2. Disciplinary hearing - if the investigation provides sufficient evidence of misconduct, the employee can be invited to attend a formal disciplinary hearing. They must be given prior notice of the hearing, including details of the allegations and any evidence to be used against them. They have the legal right to be accompanied at the hearing by a trade union representative or a colleague.

3. Decision - following the disciplinary hearing and once the employer has had a chance to consider the employee’s response, they can make a decision on the outcome. If the employer holds a genuine belief that the employee was guilty, then they can go ahead and formally sanction them.

4. Penalty – this has to be a sanction, which a reasonable employer would have taken in the circumstances. When deciding on the appropriate penalty, the employer should consider the nature and seriousness of the offence and the employee's length of service and disciplinary record. Unless the offence was one of gross misconduct, ACAS recommends that the employee is issued with a written warning for a first offence.

In summary, the requirements of proof are not as stringent as in criminal law and an employer is not expected to prove beyond reasonable doubt that the alleged misconduct had definitely occurred. Disciplinary action will be fair if the employer can show that it had met the above criteria, namely conducting a reasonable investigation, following a fair procedure and holding a genuine belief that the employee was guilty. Finally, it must show that the penalty was one that a reasonable employer would have taken in the circumstances.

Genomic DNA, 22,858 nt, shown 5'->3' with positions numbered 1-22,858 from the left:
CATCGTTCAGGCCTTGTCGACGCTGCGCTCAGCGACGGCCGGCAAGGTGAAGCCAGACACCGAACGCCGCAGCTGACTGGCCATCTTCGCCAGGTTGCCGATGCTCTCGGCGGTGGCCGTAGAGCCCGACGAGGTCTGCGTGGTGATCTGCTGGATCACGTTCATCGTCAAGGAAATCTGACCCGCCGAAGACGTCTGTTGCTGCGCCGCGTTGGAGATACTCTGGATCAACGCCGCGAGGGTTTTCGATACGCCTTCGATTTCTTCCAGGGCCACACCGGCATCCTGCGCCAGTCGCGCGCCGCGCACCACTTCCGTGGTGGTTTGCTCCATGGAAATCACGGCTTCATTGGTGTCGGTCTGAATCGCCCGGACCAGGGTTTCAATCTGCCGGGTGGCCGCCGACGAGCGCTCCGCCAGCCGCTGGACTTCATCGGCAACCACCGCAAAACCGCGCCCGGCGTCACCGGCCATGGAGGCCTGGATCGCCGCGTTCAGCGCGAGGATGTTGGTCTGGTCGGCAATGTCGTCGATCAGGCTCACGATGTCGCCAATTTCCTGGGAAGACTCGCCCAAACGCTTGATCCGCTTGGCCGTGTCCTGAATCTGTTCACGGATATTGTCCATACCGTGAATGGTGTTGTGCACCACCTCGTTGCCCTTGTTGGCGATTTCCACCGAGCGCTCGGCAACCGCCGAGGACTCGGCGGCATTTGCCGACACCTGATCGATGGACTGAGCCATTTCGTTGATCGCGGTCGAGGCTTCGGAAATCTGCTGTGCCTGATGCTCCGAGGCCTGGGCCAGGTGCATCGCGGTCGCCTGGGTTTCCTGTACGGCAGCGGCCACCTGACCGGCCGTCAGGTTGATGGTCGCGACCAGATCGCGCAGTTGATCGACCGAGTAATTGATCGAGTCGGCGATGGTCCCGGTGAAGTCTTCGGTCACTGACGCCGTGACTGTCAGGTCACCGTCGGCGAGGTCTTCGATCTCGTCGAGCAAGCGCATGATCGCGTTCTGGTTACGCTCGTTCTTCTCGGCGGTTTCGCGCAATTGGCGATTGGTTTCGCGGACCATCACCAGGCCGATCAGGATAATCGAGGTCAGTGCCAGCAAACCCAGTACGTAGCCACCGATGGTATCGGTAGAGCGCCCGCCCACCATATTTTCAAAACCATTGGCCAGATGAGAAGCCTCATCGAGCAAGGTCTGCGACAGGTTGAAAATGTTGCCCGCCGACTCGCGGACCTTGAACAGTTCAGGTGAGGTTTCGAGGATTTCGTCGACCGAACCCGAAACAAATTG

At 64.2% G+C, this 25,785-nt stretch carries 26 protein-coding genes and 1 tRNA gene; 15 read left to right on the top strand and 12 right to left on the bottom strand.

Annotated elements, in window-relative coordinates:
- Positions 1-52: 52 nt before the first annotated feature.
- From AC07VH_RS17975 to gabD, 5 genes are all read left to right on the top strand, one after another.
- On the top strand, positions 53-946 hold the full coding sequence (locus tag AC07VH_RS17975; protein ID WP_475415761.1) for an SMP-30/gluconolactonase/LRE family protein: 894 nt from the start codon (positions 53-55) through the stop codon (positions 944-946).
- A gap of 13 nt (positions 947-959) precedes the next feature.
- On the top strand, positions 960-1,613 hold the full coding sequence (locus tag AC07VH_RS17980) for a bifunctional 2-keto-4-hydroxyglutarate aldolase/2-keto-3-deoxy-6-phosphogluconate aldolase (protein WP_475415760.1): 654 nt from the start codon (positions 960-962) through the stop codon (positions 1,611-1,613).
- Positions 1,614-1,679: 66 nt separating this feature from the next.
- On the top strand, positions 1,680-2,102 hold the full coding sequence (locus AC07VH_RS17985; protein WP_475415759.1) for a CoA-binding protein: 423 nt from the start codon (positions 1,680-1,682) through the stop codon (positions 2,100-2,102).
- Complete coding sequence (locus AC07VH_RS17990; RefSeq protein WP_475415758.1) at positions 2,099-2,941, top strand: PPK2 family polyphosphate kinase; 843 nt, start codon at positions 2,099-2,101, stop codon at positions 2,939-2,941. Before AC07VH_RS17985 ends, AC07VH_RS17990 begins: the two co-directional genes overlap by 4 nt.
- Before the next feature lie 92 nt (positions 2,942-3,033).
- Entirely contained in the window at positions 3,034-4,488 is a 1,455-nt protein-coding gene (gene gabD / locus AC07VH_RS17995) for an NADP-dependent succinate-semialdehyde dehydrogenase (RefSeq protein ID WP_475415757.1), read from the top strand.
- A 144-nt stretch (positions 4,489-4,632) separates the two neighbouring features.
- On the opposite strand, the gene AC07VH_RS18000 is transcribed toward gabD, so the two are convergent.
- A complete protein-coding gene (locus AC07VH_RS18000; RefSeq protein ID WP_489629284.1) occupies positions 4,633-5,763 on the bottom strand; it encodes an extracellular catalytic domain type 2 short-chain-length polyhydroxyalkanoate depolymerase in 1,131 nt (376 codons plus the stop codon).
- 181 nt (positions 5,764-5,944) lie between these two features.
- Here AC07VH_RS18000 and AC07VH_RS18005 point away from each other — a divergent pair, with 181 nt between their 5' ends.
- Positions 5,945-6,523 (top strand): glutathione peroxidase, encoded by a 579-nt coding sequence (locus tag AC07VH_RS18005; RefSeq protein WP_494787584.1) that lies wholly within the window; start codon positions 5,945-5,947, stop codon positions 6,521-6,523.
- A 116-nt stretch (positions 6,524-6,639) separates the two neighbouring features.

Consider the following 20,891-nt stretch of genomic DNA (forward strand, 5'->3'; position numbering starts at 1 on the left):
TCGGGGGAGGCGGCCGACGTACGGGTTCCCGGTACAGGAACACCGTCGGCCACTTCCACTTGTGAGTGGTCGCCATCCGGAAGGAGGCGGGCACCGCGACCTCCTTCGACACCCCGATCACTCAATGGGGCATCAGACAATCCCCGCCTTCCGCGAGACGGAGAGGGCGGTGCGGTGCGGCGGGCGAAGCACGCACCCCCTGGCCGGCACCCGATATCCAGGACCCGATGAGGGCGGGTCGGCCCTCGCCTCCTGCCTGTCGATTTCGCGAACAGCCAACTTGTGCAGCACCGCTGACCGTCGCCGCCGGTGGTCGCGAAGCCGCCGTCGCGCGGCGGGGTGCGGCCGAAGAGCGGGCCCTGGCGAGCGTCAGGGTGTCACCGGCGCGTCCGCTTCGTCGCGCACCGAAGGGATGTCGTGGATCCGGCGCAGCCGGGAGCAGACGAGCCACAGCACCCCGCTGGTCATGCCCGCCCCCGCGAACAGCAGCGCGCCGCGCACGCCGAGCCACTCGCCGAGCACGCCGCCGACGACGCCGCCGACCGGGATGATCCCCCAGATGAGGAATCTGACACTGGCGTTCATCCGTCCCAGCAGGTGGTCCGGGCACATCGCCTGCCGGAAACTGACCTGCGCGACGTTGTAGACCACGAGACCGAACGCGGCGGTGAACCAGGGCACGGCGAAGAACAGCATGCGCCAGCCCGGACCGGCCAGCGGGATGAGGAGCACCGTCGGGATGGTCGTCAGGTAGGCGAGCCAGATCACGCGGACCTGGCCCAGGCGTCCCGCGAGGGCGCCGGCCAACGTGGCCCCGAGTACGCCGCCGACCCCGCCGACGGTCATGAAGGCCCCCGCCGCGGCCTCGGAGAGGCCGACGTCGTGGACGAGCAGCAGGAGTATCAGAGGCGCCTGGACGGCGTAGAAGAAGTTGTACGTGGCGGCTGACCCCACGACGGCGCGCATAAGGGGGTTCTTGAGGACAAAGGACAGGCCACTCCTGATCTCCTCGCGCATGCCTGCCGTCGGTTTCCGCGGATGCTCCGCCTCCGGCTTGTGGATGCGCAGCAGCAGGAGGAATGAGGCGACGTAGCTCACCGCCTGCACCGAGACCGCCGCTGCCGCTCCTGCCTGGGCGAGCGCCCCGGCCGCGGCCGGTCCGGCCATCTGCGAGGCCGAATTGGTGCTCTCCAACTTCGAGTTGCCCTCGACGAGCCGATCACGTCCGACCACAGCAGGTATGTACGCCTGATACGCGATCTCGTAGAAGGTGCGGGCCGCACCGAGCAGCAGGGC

If there is evidence that the employer has not followed a fair procedure as outlined above, a grievance can be submitted to the employer to formally complain about these issues. If a decision has already been taken an appeal can be submitted to the employer immediately after the disciplinary outcome. This is a legal right so the employer cannot prevent you from doing that. If the disciplinary results in dismissal then a claim for unfair dismissal can be made in the employment tribunal. There are two requirements to claim: the employee must have at least 2 years' continuous service with the employer and the claim must be made within 3 months of the date of termination.

Finally, the contract will unlikely be void because of the factors you mentioned. The employer n still use it against you if they can show that it is more likely than not that it was issued to you and thus you were aware of its terms.

Does this answer your query?

Customer: replied 7 days ago.
if I was to refute the contract indicating that I did not sign it, as the counter signature is that of the person carrying out the disciplinary, where would that leave me?

But your signature is on it?

Customer: replied 7 days ago.
a signature that maybe mine is on it however i have no recollection of signing it.
Customer: replied 7 days ago.
the date on it was written by the counter signatory

You can always refute signing it but the employer is not expected to provide 100% proof that you had signed it. In employment it is all on the balance of probabilities…if it was more likely than not that you were given the contract and had signed it, accepting it, then they can try and rely on that. In the end your employer can make the decision regardless of what you say, and you will have to challenge the outcome in tribunal if you disagree with it. Hope this clarifies?

Customer: replied 7 days ago.
Ok thank you Ben, you have been most informative

you are most welcome and best of luck with it

Ben Jones and 2 other Law Specialists are ready to help you